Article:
Tuesday, June 26, 2007
Media card reader. You know, those 5 to 50 plus in 1 USB card reader. Apparently not all of them are compatible with Macs. The one I have is not even detected by my Macbook. Bought another cheap $18 one, and it is detected fine. Just a note: when buying something, make sure to read the system requirements, and try to buy things that explicitly say Mac support.
Another one for the wish list. Most PC notebooks can automatically set the brightness of the screen to a lower setting when using battery power (set in the BIOS). I don't seem to find anything like this on my Macbook. Sure, I can just reduce the brightness manually, but it's easier if the system can automatically do it based on the power source.
Monday, June 25, 2007
Sunday, June 24, 2007
1. In iPhoto, I find that I can just drag each roll to the sidebar, and iPhoto will create an album for it. So I did this for all my "rolls," to duplicate the folder structure of Picasa.
2. When editting a photo in iPhoto, you can adjust the color semi-automatically. It's the same idea as finding a neutral color in Picasa, but manually. In Picasa, I can just click 1 button. In iPhoto, you press the Apple key, find a neutral gray color area, and click on the area while still pressing the Apple key. iPhoto will adjust the photo's color accordingly.
Now, in regards to Office 2004 test drive. I know I don't and won't use or need it, so might as well uninstall it. Sounds simple right? I went to the Office 2004 test drive folder, and there's an "Remove Office" icon. Double click that, and went through a couple of screens, but on the screen where the uninstaller ask for what program to uninstall, it listed nothing. WTF?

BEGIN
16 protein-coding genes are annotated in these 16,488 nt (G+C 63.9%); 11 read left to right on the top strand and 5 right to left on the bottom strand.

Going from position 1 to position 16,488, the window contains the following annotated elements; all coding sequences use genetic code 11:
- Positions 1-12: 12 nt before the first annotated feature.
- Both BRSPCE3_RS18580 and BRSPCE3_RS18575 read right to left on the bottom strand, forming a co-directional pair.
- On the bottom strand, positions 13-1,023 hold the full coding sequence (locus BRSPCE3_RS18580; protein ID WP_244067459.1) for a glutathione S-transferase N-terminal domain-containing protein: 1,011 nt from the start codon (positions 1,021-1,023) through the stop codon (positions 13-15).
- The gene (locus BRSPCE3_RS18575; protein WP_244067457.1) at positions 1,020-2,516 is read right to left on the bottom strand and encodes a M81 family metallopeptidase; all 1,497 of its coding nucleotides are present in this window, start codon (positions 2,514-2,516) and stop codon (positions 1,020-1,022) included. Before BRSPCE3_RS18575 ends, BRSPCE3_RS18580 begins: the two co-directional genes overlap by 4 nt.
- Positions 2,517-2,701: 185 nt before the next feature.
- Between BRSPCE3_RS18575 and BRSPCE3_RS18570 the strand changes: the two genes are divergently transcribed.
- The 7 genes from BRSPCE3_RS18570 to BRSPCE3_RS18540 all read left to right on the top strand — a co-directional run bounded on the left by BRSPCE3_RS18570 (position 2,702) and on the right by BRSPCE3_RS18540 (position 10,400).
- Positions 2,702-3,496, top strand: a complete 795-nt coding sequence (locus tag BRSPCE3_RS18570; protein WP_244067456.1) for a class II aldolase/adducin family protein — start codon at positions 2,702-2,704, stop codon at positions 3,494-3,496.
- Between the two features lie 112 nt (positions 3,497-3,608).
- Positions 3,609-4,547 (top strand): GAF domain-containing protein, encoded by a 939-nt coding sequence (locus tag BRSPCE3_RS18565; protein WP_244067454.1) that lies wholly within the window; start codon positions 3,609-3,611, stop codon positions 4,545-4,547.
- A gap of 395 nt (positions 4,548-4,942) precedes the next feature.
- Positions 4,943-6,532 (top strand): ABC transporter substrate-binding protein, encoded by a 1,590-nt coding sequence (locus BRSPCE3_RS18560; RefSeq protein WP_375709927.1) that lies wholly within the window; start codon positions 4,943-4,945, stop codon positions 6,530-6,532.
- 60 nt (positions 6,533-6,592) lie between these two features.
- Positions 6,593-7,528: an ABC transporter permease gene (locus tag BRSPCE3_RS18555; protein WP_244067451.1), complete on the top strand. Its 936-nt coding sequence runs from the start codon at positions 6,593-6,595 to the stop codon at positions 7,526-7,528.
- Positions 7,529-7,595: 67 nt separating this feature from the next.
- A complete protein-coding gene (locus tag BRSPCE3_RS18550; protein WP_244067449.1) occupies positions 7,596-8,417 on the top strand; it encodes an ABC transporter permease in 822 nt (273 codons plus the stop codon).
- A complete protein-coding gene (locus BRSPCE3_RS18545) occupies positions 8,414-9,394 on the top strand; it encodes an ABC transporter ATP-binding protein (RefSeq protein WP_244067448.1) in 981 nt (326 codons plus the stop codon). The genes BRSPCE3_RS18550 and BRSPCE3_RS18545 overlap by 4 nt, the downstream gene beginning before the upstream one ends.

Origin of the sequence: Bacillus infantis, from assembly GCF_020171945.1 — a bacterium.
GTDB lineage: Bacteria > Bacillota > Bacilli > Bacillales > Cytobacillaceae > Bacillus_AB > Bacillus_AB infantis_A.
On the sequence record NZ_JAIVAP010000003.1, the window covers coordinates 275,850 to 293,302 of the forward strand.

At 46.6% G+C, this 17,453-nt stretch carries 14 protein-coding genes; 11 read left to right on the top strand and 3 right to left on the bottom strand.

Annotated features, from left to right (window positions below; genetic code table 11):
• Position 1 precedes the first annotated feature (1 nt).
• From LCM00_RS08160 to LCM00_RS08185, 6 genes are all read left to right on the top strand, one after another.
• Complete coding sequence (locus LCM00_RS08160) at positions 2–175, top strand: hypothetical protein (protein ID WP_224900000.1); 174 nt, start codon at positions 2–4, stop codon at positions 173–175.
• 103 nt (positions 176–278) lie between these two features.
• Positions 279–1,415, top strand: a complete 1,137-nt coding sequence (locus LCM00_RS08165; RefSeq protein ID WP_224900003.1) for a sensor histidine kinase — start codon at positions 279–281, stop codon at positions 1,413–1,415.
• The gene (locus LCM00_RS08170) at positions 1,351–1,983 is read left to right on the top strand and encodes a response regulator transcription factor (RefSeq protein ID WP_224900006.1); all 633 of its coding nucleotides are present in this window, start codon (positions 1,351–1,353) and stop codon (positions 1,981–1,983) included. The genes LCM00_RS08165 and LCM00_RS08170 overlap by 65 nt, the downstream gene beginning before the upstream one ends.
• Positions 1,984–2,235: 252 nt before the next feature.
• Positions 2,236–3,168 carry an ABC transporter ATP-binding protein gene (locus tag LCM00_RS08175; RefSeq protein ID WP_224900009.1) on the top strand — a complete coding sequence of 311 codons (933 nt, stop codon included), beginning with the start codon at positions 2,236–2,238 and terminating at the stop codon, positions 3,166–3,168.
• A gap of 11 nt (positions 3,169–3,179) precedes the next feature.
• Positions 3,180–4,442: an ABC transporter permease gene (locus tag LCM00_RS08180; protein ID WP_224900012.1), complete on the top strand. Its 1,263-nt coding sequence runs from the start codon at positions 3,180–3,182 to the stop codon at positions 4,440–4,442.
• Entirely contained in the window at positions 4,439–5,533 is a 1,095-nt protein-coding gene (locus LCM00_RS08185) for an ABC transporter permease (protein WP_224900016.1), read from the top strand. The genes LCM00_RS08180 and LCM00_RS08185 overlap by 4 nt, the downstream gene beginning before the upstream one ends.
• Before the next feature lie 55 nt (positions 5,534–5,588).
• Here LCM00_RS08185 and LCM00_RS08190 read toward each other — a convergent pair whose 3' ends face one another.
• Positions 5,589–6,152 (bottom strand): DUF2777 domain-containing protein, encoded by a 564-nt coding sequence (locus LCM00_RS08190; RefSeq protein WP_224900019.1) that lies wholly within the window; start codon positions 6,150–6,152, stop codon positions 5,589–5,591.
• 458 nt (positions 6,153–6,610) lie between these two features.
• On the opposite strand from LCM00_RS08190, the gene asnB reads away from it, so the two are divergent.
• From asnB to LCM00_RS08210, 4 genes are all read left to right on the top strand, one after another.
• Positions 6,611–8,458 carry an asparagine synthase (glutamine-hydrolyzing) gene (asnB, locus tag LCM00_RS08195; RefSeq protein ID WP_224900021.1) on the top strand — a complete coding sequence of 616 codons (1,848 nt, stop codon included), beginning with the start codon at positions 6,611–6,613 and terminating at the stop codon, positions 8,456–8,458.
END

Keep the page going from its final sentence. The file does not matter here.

Searching google, there is not much info about this. I was thinking, maybe the program is not "installed" yet. It's in the hard-drive, but in a pre-installed state. This is very common place when you buy a PC which have tons of pre-installed trial/bloatwares, where the files are in the hard-drive, but final/finishing installation only happens when you start using the programs. So, I decided to run MS powerpoint, went through the license agreement, and quit. Then I re-ran the uninstaller, now it managed to find the office 2004 test drive program. Weird part is it also found Office X (an even older office version for the Mac). Finally, Office 2004 uninstalled, and trash is emptied.
1. I tried to import a bunch of videos taken with my digicam to iPhoto. 1 of them is 1GB in size. Regardless of what I did, iPhoto choked on this 1 file. Everytime I connect my camera, it said "ready to import," and when I pressed import, it started importing, but in the end it didn't transfer the file at all. So I had to go back to my windows PC, imported the file, and copy the file manually to my Macbook.